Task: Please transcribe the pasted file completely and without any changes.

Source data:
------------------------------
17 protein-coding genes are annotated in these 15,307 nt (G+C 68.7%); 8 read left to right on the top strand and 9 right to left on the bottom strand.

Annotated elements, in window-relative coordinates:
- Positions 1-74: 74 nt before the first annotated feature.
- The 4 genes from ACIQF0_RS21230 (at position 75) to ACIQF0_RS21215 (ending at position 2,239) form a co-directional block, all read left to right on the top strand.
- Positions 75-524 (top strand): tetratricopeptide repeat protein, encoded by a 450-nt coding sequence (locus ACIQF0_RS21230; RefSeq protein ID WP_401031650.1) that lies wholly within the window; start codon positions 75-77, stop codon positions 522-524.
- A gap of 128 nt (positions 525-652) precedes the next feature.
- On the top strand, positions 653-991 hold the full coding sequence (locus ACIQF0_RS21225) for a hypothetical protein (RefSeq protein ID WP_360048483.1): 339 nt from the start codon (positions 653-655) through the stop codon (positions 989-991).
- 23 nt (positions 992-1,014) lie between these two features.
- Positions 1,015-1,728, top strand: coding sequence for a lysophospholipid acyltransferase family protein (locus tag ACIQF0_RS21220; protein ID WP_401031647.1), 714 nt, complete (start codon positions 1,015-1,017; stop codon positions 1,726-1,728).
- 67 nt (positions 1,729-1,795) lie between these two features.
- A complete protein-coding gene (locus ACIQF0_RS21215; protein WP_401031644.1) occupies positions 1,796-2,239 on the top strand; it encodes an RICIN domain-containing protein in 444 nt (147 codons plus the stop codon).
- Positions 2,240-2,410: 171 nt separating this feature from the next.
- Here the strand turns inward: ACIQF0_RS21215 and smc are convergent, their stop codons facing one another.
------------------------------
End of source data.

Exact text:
17 protein-coding genes are annotated in these 15,307 nt (G+C 68.7%); 8 read left to right on the top strand and 9 right to left on the bottom strand.

Annotated elements, in window-relative coordinates:
- Positions 1-74: 74 nt before the first annotated feature.
- The 4 genes from ACIQF0_RS21230 (at position 75) to ACIQF0_RS21215 (ending at position 2,239) form a co-directional block, all read left to right on the top strand.
- Positions 75-524 (top strand): tetratricopeptide repeat protein, encoded by a 450-nt coding sequence (locus ACIQF0_RS21230; RefSeq protein ID WP_401031650.1) that lies wholly within the window; start codon positions 75-77, stop codon positions 522-524.
- A gap of 128 nt (positions 525-652) precedes the next feature.
- On the top strand, positions 653-991 hold the full coding sequence (locus ACIQF0_RS21225) for a hypothetical protein (RefSeq protein ID WP_360048483.1): 339 nt from the start codon (positions 653-655) through the stop codon (positions 989-991).
- 23 nt (positions 992-1,014) lie between these two features.
- Positions 1,015-1,728, top strand: coding sequence for a lysophospholipid acyltransferase family protein (locus tag ACIQF0_RS21220; protein ID WP_401031647.1), 714 nt, complete (start codon positions 1,015-1,017; stop codon positions 1,726-1,728).
- 67 nt (positions 1,729-1,795) lie between these two features.
- A complete protein-coding gene (locus ACIQF0_RS21215; protein WP_401031644.1) occupies positions 1,796-2,239 on the top strand; it encodes an RICIN domain-containing protein in 444 nt (147 codons plus the stop codon).
- Positions 2,240-2,410: 171 nt separating this feature from the next.
- Here the strand turns inward: ACIQF0_RS21215 and smc are convergent, their stop codons facing one another.